As we previously blogged about on April 17th, a comprehensive immigration reform bill has been introduced in the U.S. Senate, Border Security, Economic Opportunity, and Immigration Modernization Act of 2013.  While many critics have focused on the new pathways for legal migration to the U.S. contained in the 850-page bill, the new bill contains some powerful enforcement provisions that employers need to keep at the forefront of their minds.  

One such enforcement provision deals with E-Verify.  E-Verify is an internet-based system sponsored by the Department of Homeland Security that allows businesses to determine the eligibility of their employees to work in the United States.  E-Verify is seen as a tool to ensure that employers employ a legal workforce as well as provide a disincentive to individuals who seek to work illegally in this country.  E-Verify currently is mandatory only in a handful of states; however, the new legislation would make E-Verify mandatory for all employers across the nation.  The phase-in period, ranging from 90 days to four years, would vary according to the company’s number of employees.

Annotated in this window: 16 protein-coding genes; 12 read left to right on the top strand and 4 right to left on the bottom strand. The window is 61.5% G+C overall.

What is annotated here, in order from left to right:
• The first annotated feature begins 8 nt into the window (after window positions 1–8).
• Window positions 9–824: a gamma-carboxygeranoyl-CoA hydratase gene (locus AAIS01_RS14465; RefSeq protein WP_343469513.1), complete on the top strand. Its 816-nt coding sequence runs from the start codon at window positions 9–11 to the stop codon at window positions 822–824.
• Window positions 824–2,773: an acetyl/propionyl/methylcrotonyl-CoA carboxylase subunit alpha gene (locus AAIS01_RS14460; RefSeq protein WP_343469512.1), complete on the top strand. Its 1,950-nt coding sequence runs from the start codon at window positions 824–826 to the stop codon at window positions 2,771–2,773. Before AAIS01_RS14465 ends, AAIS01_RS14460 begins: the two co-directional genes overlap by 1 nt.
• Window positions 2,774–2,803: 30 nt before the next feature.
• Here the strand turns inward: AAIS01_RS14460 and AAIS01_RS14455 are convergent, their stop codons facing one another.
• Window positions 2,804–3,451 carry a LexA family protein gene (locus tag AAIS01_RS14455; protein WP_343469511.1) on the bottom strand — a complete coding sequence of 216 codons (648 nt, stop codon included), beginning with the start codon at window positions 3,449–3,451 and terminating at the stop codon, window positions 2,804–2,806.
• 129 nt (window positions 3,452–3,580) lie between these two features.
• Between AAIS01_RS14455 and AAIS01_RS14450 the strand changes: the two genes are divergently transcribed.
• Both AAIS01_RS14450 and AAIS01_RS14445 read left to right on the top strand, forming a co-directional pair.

In addition, the bill includes language indicating that employers will be presumed to have knowingly hired an unauthorized worker if they do not verify the individual’s work authorization via E-Verify after their mandatory enrollment date. The new bill would permit employers to utilize a three-day grace period for re-verifying the work authorization of employees with expired work authorization.  It also calls for the Social Security Administration (SSA) to create tamper-resistant Social Security Cards to combat document fraud.  Lastly, the new legislation provides for enhanced photo-matching tools to close-up loopholes that have allowed employees to circumvent E-Verify through identity-theft and ID-borrowing.